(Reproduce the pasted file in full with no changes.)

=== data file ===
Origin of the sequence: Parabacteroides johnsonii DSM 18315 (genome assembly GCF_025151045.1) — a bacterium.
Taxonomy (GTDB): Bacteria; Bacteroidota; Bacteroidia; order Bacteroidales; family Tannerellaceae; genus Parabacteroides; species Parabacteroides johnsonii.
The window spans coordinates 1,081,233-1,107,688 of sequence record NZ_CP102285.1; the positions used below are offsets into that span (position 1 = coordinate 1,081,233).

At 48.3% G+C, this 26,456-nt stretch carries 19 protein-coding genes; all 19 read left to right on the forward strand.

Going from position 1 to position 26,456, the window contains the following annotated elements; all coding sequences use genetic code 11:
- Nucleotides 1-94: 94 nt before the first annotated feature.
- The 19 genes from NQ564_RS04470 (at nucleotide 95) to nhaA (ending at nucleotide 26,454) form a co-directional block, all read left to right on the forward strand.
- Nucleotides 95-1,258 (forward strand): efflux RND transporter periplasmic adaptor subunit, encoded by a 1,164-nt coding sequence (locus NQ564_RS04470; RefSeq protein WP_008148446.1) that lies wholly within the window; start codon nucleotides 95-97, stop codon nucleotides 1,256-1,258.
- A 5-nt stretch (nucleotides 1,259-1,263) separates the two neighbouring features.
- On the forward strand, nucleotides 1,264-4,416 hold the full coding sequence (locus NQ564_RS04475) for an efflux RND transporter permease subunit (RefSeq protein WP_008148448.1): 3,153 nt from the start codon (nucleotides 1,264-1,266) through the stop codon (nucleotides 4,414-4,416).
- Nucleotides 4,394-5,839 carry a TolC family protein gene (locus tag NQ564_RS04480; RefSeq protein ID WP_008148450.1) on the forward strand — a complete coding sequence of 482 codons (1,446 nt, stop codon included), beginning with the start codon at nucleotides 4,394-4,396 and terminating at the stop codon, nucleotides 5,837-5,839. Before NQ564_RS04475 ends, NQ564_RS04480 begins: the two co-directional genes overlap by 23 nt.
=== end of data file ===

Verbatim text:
Origin of the sequence: Parabacteroides johnsonii DSM 18315 (genome assembly GCF_025151045.1) — a bacterium.
Taxonomy (GTDB): Bacteria; Bacteroidota; Bacteroidia; order Bacteroidales; family Tannerellaceae; genus Parabacteroides; species Parabacteroides johnsonii.
The window spans coordinates 1,081,233-1,107,688 of sequence record NZ_CP102285.1; the positions used below are offsets into that span (position 1 = coordinate 1,081,233).

At 48.3% G+C, this 26,456-nt stretch carries 19 protein-coding genes; all 19 read left to right on the forward strand.

Going from position 1 to position 26,456, the window contains the following annotated elements; all coding sequences use genetic code 11:
- Nucleotides 1-94: 94 nt before the first annotated feature.
- The 19 genes from NQ564_RS04470 (at nucleotide 95) to nhaA (ending at nucleotide 26,454) form a co-directional block, all read left to right on the forward strand.
- Nucleotides 95-1,258 (forward strand): efflux RND transporter periplasmic adaptor subunit, encoded by a 1,164-nt coding sequence (locus NQ564_RS04470; RefSeq protein WP_008148446.1) that lies wholly within the window; start codon nucleotides 95-97, stop codon nucleotides 1,256-1,258.
- A 5-nt stretch (nucleotides 1,259-1,263) separates the two neighbouring features.
- On the forward strand, nucleotides 1,264-4,416 hold the full coding sequence (locus NQ564_RS04475) for an efflux RND transporter permease subunit (RefSeq protein WP_008148448.1): 3,153 nt from the start codon (nucleotides 1,264-1,266) through the stop codon (nucleotides 4,414-4,416).
- Nucleotides 4,394-5,839 carry a TolC family protein gene (locus tag NQ564_RS04480; RefSeq protein ID WP_008148450.1) on the forward strand — a complete coding sequence of 482 codons (1,446 nt, stop codon included), beginning with the start codon at nucleotides 4,394-4,396 and terminating at the stop codon, nucleotides 5,837-5,839. Before NQ564_RS04475 ends, NQ564_RS04480 begins: the two co-directional genes overlap by 23 nt.